Lessons for the trail…Lessons for life!The Appalachian Trail seems to be constantly climbing up one side of a mountain and clambering down the other. This gets exhausting when it is repeated hour after hour after hour. Sometimes we just wanted to drop our packs and quit…but even that is difficult to do when there is little flat ground to be found. A common grumble when hikers get together is wondering just what the trail-makers were thinking and why the trail has to go up and over every mountain along the way rather than staying on ridge lines or meandering along the sides of mountains. Complaints were louder when the trail headed straight up and down. Sections with switchbacks or at least with log or stone steps were much easier to hike. (To be fair, those types of changes would be much harder to build when making trail…)
Climb every mountain, Ford every stream, Follow every rainbow, Till you find your dream. –from Sound of Music
Eventually we figured out how to conquer the steep climbs. It took trial and error to figure out what tips and hints from other hikers worked well for us.
- Never look too far ahead. It can be discouraging to see how far you still have to climb!
- Focus on the next step and the next one. Counting steps can help. (I used 25 steps, not 100 like some hikers suggested.) Take a short break for deep breaths and a gulp of water each time you hit that number.
- Don’t hesitate to take a longer break and take off your pack if you find a good seat (boulder or fallen tree). Just don’t sit too long or your muscles will stiffen up and make the final climb more miserable!
- Readjust the weight you are carrying. Tighter straps on the uphill and looser straps on the downhill use gravity to keep weight better aligned over hips.
- Don’t fight the mountain. Work with the terrain and with your own body to find a rhythm that can be sustained.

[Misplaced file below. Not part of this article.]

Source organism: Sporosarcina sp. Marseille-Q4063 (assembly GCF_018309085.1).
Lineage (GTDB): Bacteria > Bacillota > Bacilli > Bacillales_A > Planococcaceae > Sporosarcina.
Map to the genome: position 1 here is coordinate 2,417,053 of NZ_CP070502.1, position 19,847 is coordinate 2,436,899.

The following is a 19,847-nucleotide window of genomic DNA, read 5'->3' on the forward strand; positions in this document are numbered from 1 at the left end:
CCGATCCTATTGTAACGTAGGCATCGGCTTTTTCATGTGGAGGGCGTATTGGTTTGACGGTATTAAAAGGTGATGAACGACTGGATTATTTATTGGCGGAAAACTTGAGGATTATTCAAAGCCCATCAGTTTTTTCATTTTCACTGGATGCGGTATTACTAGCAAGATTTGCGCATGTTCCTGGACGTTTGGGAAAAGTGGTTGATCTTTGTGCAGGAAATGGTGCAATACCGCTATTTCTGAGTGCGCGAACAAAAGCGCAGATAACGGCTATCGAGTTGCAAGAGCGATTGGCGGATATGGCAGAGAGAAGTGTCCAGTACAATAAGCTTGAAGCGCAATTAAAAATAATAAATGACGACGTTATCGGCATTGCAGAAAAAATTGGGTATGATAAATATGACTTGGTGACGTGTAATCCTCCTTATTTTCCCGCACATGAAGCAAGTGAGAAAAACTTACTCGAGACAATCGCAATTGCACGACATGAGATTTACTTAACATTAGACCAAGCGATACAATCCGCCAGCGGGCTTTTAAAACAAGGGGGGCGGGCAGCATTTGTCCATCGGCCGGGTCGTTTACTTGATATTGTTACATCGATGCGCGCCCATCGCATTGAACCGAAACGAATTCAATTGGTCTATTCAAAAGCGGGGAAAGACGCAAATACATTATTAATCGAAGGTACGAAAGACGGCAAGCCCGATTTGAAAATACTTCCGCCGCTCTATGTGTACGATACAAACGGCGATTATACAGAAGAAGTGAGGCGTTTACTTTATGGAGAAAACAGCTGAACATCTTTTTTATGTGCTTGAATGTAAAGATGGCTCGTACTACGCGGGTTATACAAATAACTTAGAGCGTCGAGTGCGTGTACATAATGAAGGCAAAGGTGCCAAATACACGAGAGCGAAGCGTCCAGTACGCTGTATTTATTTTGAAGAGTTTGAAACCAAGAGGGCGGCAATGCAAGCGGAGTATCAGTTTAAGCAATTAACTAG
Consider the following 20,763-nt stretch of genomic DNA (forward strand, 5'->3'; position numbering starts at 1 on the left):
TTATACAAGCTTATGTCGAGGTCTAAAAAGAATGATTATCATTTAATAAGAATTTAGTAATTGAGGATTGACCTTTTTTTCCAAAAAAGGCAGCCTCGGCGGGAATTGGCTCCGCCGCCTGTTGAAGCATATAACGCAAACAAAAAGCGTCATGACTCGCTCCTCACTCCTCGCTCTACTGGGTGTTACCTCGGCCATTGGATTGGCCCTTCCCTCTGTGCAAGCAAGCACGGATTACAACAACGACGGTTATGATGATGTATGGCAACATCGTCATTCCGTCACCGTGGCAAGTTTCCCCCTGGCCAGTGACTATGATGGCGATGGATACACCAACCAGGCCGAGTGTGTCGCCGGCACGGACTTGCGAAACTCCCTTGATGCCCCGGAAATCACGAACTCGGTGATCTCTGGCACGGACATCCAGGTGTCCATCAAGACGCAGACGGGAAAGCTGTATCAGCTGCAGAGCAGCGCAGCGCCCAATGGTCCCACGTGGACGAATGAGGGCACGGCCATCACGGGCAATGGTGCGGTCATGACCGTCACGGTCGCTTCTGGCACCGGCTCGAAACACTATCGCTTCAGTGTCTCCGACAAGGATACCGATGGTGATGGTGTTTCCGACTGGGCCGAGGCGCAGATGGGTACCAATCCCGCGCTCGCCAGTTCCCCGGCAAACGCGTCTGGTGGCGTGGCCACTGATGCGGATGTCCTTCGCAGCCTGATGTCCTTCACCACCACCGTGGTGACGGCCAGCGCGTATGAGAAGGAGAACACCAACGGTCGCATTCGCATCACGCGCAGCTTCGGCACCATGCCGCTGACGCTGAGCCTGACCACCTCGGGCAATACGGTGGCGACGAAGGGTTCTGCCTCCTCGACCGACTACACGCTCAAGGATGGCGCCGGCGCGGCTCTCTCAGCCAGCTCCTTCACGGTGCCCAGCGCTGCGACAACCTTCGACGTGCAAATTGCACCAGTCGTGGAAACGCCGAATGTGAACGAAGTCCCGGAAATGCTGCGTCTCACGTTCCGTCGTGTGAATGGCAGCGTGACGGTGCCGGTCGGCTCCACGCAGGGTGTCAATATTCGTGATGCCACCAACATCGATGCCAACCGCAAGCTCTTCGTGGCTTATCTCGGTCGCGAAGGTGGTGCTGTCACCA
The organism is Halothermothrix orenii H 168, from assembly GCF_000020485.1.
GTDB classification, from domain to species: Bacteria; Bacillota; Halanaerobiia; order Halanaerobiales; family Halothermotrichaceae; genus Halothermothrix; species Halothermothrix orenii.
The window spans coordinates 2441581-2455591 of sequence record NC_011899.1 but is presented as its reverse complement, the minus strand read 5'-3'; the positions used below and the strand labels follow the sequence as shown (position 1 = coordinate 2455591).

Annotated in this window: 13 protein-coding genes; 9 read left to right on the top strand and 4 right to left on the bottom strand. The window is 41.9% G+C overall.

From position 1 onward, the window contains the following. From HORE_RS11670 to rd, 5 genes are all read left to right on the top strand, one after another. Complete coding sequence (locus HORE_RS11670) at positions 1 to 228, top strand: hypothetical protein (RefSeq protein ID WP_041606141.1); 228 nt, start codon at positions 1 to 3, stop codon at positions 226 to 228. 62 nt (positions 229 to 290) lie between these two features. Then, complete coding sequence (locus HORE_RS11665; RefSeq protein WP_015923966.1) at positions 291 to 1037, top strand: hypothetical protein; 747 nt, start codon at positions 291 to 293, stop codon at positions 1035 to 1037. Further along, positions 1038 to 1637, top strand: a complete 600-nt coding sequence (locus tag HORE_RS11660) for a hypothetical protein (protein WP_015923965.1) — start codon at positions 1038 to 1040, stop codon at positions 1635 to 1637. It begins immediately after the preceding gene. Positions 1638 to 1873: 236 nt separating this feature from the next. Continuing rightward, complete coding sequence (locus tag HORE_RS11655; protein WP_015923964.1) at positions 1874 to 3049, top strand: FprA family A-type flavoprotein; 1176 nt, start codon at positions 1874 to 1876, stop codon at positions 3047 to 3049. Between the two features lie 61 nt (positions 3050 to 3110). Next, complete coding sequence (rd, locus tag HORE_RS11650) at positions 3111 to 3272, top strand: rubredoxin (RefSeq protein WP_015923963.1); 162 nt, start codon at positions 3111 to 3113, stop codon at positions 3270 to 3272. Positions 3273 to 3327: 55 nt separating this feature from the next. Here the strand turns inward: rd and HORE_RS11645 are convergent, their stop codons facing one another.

- Celebrate when you reach the top! Take time to look back on what you accomplished before moving on to the next challenge. Downhill climbs are also exhausting, but at least there is relief in switching modes and stressing different muscles…
After a few weeks on the trail, we realized our muscles were stronger and our energy had increased. With each mountain we put behind us, our confidence grew. We really CAN do this. In fact, now that we are back home, we quickly get bored with flatland walking. It’s not just the lack of beautiful views. It simply feels too easy. We walk up and down the little hills around here without getting out of breath or tiring muscles.
Looking back, we realize we did not just learn how to thrive while climbing up and down physical mountains. Those same techniques can be applied when facing difficult challenges in life:
- Never look too far ahead
- Focus on the next step
- Take self-care breaks
- Readjust expectations/manage heavy burdens
- Don’t fight against the challenges but find a workable rhythm to move forward
- Celebrate milestones reached and look back on what you accomplished
(Note: we finished this year’s big adventure on October 21. We will continue posting photos and thoughts from our AT hike for the next few weeks.)